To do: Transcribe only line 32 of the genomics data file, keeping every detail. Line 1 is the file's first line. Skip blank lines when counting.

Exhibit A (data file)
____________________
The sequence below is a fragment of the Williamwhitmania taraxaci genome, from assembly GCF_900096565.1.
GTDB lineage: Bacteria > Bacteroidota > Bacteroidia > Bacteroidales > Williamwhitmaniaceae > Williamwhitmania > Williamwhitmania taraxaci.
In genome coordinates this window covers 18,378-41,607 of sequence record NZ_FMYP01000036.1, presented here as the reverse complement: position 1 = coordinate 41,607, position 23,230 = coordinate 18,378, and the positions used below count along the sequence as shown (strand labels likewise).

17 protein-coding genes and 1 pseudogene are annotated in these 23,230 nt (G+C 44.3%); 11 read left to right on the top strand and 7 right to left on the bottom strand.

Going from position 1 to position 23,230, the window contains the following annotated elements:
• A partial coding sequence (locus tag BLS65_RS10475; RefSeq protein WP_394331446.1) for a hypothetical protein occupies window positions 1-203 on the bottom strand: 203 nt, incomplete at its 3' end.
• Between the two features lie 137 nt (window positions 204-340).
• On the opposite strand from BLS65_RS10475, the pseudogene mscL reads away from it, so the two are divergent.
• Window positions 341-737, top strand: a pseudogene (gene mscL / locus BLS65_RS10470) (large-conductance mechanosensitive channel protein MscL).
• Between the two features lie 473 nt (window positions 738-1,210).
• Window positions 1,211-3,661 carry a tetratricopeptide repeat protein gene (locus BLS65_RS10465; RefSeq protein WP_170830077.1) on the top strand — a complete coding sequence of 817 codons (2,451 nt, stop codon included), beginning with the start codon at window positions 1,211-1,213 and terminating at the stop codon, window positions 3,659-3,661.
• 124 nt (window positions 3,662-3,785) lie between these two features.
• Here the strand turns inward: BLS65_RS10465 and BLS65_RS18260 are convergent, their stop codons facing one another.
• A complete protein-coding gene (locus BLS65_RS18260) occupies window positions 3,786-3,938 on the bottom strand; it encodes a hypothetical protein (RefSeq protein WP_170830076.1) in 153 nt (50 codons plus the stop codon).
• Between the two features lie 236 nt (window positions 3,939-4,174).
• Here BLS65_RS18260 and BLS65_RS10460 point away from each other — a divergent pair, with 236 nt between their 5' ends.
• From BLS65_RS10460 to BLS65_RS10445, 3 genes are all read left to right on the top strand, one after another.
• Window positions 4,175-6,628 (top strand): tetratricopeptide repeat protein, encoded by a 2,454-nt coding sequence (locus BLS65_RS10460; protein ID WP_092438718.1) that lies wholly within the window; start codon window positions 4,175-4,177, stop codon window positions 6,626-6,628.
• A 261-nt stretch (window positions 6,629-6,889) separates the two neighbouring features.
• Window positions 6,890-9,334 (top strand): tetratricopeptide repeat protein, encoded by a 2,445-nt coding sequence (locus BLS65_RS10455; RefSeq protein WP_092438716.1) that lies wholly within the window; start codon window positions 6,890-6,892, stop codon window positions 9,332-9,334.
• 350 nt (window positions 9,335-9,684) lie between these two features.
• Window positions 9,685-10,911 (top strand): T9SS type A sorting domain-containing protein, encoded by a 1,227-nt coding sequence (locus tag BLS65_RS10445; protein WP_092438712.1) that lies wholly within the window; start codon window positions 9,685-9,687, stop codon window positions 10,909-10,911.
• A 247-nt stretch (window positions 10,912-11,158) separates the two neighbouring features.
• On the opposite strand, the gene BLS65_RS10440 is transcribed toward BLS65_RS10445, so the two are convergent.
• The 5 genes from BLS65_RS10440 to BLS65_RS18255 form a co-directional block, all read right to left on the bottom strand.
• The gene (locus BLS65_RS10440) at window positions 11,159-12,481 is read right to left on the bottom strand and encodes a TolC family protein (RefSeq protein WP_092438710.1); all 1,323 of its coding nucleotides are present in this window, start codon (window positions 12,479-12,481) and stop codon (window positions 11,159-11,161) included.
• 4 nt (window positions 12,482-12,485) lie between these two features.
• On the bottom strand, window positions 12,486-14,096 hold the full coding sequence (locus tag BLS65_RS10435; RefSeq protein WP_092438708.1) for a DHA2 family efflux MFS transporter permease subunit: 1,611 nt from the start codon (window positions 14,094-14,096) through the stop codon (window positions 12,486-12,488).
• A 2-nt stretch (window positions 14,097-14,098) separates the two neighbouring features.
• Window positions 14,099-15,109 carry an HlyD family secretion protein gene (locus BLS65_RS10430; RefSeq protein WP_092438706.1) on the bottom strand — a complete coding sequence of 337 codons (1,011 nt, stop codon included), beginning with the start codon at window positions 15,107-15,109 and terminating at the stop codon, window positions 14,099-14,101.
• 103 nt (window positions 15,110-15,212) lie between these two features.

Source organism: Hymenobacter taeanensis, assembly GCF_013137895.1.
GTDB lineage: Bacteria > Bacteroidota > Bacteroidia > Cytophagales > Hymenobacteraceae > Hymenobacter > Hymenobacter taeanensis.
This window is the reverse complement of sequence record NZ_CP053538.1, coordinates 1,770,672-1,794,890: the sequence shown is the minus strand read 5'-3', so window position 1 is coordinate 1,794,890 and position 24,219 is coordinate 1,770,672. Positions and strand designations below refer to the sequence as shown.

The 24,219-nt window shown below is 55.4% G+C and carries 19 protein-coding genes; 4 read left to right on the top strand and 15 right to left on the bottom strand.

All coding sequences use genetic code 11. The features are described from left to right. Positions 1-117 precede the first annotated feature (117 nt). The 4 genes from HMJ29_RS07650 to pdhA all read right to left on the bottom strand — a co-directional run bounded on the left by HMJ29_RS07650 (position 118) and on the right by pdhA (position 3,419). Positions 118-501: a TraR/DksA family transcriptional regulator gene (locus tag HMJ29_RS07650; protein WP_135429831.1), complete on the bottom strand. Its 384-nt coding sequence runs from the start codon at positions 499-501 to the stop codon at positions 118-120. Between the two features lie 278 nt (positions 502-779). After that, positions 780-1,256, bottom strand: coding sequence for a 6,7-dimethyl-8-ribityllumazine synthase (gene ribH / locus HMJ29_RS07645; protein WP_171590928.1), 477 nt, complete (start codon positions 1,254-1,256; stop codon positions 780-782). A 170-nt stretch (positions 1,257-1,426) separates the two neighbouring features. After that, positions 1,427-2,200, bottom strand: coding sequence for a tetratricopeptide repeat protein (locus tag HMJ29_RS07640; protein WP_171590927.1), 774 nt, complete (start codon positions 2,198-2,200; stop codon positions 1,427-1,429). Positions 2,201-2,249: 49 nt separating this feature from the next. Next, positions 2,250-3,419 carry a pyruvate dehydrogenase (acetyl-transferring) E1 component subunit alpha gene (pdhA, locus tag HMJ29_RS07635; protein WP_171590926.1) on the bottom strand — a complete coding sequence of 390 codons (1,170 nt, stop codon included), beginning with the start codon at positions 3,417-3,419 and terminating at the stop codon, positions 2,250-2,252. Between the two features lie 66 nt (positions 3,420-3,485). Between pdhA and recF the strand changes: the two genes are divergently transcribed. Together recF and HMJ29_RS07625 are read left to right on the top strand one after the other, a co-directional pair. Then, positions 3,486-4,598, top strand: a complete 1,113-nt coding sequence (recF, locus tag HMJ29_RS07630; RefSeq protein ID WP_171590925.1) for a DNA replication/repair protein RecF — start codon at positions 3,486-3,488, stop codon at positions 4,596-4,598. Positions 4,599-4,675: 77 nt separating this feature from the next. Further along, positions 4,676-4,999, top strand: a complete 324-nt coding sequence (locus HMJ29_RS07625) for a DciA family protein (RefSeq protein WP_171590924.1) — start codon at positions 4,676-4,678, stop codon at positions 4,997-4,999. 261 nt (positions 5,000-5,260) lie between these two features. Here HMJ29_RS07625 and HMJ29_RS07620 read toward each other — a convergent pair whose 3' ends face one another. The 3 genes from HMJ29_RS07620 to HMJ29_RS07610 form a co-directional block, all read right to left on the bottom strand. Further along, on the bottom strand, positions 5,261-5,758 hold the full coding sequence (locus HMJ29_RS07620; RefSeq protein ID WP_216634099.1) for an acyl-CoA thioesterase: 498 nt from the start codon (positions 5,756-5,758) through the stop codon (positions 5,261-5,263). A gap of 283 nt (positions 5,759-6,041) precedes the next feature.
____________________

Source organism: Hymenobacter taeanensis, assembly GCF_013137895.1.